Of late, clean energy has taken a new role in the market. Indeed, companies and investors have shifted their outlook for clean energy stocks. And dirtier energy options are increasingly being looked at less fondly by money managers of late.
Accordingly, it can be somewhat surprising to see the recent performance Suncor Energy (TSX:SU)(NYSE:SU) has provided. Oil prices are rising, and some investors seem to be enticed to consider these value picks, regardless of the ESG pressures placed on these stocks.
However, Suncor has also been making moves to align itself with the ESG trend that’s taking hold. Let’s take a look at some of the ways Suncor is looking to reduce emissions, and how this might affect the stock over the medium term.
Pressure to cut carbon emissions is significant
Unfortunately for Suncor, oil sands are notorious for heavy carbon emissions. As one of Canada’s key oil sands players, this is certainly something investors are considering right now.
The pressure for oil producers to curb carbon emissions and combat the negative impact of climate change is increasing. This pressure has prompted many companies to divest of their stakes in Canadian oil sands. Companies such as Conoco Philips, Royal Dutch Shell, and Exxon Mobil have all done so to varying degrees. Similarly, Chevron is planning to sell 20% of its stake in an oil sands mines in Canada as well.
Indeed, the landscape is changing and changing fast. Companies like Suncor will likely control a more substantial portion of the concentrated oil sands market over time. Indeed, for investors bullish on the need for heavy oil, this is a good thing.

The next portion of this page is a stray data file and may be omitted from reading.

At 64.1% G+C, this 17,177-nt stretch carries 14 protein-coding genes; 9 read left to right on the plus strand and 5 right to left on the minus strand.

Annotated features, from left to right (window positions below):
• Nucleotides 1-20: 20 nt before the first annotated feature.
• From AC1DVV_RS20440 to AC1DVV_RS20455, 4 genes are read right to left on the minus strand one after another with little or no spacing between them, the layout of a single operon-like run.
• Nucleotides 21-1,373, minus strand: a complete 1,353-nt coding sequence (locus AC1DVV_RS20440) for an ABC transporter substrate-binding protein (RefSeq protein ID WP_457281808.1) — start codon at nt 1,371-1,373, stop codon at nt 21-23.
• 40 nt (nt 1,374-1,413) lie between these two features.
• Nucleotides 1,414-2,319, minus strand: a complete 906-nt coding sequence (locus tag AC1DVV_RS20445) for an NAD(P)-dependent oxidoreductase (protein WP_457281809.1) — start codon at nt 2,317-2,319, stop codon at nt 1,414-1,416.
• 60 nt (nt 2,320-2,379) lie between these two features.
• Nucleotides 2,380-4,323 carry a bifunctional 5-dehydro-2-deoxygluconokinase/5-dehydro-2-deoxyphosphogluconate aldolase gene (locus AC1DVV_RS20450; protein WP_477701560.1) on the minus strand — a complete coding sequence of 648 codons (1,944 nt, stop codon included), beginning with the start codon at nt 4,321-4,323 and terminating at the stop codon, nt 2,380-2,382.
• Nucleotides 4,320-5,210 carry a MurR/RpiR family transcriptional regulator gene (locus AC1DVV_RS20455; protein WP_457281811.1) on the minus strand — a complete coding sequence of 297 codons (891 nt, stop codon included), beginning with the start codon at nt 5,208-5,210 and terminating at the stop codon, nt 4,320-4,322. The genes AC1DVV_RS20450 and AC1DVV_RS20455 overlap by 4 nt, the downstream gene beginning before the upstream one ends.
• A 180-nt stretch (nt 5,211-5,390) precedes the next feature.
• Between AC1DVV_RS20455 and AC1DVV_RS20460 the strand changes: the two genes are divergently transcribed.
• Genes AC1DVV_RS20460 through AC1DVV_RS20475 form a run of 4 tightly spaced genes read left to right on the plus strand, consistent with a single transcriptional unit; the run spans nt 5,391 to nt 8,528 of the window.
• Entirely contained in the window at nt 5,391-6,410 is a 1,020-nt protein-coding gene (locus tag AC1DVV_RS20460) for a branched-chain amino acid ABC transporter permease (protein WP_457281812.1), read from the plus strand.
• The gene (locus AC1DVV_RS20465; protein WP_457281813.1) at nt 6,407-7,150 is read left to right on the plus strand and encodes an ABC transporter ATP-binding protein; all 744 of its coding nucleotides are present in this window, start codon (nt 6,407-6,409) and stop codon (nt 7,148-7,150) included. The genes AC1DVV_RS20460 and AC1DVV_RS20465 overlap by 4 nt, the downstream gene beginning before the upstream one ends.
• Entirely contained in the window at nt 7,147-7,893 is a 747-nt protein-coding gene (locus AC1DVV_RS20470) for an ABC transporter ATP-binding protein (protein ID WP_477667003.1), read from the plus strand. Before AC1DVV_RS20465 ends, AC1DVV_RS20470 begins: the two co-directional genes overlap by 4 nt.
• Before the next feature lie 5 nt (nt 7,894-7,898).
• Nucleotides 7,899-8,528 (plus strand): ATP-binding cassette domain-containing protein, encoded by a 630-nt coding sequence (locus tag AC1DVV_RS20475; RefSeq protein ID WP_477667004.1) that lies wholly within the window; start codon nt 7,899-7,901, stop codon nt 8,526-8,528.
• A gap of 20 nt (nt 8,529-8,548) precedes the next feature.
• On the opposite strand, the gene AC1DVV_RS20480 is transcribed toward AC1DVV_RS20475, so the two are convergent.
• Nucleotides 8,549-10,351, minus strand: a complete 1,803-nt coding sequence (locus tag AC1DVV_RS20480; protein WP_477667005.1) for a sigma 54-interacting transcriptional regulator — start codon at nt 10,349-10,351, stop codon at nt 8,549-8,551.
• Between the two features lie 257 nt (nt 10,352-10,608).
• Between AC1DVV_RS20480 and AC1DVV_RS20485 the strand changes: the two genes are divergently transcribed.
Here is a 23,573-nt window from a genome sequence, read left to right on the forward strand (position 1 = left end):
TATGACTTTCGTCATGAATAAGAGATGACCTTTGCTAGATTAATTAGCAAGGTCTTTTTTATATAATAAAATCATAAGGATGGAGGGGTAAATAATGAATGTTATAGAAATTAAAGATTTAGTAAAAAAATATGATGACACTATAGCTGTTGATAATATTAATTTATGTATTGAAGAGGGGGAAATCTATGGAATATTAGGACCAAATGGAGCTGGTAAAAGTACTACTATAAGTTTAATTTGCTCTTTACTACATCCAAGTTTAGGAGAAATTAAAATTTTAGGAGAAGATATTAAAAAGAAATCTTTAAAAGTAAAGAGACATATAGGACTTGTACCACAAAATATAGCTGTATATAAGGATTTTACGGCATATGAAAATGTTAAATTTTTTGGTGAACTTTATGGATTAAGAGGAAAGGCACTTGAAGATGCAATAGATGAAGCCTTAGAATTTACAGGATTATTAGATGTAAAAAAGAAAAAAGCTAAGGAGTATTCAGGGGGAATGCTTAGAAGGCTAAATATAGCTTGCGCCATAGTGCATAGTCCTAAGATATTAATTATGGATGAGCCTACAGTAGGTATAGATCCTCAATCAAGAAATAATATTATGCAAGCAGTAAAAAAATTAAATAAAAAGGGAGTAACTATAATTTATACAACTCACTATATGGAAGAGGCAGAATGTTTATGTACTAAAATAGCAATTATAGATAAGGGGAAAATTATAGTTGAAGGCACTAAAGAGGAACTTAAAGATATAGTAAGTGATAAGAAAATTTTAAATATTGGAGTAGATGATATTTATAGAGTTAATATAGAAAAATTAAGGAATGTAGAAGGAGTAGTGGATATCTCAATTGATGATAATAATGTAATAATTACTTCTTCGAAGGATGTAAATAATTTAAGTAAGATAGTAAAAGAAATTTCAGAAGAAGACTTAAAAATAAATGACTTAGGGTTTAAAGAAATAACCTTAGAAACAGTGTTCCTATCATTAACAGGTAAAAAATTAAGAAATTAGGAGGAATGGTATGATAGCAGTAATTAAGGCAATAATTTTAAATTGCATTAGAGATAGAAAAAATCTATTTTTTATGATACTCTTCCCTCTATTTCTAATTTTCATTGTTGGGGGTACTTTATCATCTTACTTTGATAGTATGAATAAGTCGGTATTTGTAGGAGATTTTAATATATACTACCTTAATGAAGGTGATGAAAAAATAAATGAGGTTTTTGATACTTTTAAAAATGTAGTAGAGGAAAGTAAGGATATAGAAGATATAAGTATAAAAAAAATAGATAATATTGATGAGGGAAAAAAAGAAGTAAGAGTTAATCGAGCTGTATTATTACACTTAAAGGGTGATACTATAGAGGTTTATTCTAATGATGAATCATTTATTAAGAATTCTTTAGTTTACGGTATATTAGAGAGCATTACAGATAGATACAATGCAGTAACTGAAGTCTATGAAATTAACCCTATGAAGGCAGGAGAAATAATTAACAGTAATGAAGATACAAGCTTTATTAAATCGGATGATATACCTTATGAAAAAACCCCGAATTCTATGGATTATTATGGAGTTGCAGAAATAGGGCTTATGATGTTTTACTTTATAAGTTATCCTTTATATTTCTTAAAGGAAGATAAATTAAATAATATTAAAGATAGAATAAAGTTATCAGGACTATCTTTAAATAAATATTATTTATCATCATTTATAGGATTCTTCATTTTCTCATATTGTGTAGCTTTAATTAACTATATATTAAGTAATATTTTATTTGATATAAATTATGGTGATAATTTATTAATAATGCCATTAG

However, Suncor’s problem is that when no one else wants to own these assets, their value is likely to drop. As the market moves toward more carbon-friendly fuel sources, Suncor’s core oil sands business could go into secular decline. This is a headwind investors must price in today.
Now, this headwind doesn’t mean imminent danger for investors in Suncor. Indeed, the need for heavy oil will exist for some time. However, the rate at which companies like Suncor diversify their business models into other lines of business remains the key focal point of many investors.
Suncor isn’t sitting on its hands, waiting for harsher ESG regulations to be handed down by regulators. Rather, the company has its own absolute carbon emissions targets that it has set for 2030. The company plans on reducing its carbon intensity by 30% over the coming decade — a praiseworthy goal.
However, whether this is enough to combat the rising prevalence of renewable power generation remains to be seen. Suncor is making a tonne of money at these higher oil price levels. However, investors may also be concerned about the potential for volatility in commodities prices.
Accordingly, Suncor is a stock which provides a higher-risk, high-reward type of return in this market. Investors bullish on the energy sector ought to give this a look. Those squeamish about the potential ramifications electrification provides may want to look elsewhere.
The post 1 Key Headwind Investors in Canada’s Oil Patch Need to Consider appeared first on The Motley Fool Canada.
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Fool contributor Chris MacDonald has no position in any stocks mentioned in this article.